New Jr. Wheelchair Basketball Team – Brooks BullsharksPatient Experience
Dec 5, 2018
The Brooks Pediatric Recreation program is pleased to introduce to you the first nationally registered junior wheelchair basketball team in Florida…the Brooks Bullsharks!
On June 9, Pediatric Recreation hosted a Sports Jamz event for children in the community. The event highlighted a few adaptive sports that are available to them no matter what their physical limitation might be. Thanks to a generous $5,000 grant from BBVA Compass, we were able to purchase three child-sized sport wheelchairs. Adult players from the Brooks Bandits (adult rugby) and the Brooks Ballers (adult basketball) came out to help introduce the children to the world of wheelchair sports. Enough interest was generated from the Sports Jamz event that we began our summer wheelchair basketball skills camp in July.
With support from the Adaptive Sports and Recreation staff, we had 10 children enroll in an eight-week summer skills camp. Children were able to try out the wheelchairs, get comfortable maneuvering them and learn some basic wheelchair basketball skills. From that pilot program, families and players expressed their interest in continuing wheelchair basketball and have now been practicing weekly since September. “All 10 were asking when they could start playing games. We were ecstatic with the commitment shown by kids and parents in regards to attendance as well as work ethic,” said Maggie Maurice, CTRS, recreation coordinator.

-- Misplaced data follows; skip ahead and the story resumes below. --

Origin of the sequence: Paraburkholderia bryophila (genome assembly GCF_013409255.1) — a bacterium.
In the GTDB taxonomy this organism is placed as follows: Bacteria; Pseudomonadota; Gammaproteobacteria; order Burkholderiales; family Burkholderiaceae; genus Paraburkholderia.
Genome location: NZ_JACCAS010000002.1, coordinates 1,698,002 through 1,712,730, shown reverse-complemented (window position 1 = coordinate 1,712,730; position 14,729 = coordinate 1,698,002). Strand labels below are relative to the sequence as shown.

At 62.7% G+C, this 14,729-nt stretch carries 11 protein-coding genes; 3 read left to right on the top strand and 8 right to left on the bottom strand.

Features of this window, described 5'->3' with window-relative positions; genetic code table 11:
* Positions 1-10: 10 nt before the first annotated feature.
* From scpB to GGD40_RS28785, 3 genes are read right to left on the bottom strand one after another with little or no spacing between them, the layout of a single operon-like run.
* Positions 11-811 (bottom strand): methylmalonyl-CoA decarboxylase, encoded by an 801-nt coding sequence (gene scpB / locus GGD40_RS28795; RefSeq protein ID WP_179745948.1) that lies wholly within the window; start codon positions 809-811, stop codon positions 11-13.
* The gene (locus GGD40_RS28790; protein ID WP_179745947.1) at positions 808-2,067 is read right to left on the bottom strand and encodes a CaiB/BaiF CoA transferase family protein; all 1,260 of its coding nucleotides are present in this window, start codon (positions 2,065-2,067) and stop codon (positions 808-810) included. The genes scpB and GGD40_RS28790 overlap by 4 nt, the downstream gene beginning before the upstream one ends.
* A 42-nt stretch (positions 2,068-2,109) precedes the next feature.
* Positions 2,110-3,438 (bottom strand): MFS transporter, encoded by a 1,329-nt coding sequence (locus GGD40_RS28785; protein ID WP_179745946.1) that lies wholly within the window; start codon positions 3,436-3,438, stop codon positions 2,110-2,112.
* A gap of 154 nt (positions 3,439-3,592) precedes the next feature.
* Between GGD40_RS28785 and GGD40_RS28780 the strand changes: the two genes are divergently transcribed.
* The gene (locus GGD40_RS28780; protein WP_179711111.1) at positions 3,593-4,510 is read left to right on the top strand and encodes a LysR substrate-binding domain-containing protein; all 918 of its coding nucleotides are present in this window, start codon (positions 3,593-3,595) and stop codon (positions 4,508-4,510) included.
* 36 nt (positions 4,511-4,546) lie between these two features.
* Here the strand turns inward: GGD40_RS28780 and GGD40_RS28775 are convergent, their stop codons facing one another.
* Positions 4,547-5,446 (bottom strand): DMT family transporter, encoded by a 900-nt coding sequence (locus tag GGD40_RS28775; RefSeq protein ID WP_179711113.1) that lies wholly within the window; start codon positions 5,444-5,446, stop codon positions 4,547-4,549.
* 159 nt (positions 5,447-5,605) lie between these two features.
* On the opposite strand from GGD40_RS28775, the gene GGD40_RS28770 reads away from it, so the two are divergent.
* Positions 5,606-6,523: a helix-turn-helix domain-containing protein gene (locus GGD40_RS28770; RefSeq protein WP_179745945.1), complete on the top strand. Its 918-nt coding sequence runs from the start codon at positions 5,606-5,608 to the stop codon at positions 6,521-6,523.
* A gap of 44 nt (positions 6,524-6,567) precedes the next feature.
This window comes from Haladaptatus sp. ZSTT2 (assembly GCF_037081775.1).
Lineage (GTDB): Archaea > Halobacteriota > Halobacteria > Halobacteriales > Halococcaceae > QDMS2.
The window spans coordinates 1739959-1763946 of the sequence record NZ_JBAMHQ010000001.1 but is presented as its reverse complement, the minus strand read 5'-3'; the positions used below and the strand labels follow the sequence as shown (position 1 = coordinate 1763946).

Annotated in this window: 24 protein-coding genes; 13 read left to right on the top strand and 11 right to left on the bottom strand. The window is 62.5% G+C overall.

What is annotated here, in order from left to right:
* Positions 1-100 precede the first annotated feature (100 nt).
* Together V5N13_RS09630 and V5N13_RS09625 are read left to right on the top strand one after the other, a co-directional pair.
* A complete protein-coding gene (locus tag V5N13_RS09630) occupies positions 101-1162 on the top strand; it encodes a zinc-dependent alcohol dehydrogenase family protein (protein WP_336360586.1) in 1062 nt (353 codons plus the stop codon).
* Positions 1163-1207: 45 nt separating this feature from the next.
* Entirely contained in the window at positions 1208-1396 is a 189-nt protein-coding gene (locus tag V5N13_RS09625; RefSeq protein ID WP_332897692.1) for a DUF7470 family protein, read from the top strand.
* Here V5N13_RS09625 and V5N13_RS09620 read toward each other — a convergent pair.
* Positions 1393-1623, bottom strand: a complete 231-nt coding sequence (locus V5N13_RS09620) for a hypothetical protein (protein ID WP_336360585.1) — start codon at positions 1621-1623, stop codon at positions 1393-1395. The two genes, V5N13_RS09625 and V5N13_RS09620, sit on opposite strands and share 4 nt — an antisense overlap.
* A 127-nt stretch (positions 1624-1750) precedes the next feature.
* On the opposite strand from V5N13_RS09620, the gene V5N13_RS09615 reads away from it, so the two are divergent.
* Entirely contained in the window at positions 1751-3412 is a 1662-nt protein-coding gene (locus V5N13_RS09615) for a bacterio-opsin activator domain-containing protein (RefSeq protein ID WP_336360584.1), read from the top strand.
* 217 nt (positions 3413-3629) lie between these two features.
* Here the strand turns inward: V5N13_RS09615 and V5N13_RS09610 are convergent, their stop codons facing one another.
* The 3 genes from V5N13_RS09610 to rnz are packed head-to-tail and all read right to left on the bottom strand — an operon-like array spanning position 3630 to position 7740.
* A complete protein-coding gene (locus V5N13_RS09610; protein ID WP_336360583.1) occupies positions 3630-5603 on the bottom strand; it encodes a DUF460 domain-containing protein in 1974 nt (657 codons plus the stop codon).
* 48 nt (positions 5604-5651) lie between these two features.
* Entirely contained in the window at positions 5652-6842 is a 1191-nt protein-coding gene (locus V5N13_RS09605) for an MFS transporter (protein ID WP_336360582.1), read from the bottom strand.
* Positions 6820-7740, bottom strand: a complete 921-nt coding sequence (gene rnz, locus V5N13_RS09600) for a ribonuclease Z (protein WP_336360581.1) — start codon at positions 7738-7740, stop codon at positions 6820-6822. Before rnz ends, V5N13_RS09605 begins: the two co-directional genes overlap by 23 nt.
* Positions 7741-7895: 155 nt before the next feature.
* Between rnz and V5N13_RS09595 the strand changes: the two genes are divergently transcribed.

In September, Pediatric Recreation brought on Matt Sechrist as the Bullsharks coach. Matt, a Brooks employee and player on the Brooks Ballers, brings his unique player insight, relatable personality, strength and passion to the team. We are extremely excited to see where these kids will take the Brooks Bullsharks in the future.
If you would like more information regarding the Brooks Bullsharks, please check us out at www.brooksrehab.org/services/pediatric-recreation/ or call us at 904-345-7501.
Junior wheelchair basketball is a nationally recognized Paralympic sport for children up to age 18. Athletes do not need to be using a wheelchair in everyday life to be able to play. Athletes qualify to play if they have a permanent disability which consistently reduces the functioning of the lower limbs. The disability must be of a nature that it can be objectively verified by medical and/or paramedical investigations such as CT, MRI, X-Ray etc. Upon registering with the National Wheelchair Basketball Association (NWBA), a minimum disability form is submitted and eligibility will be determined that way.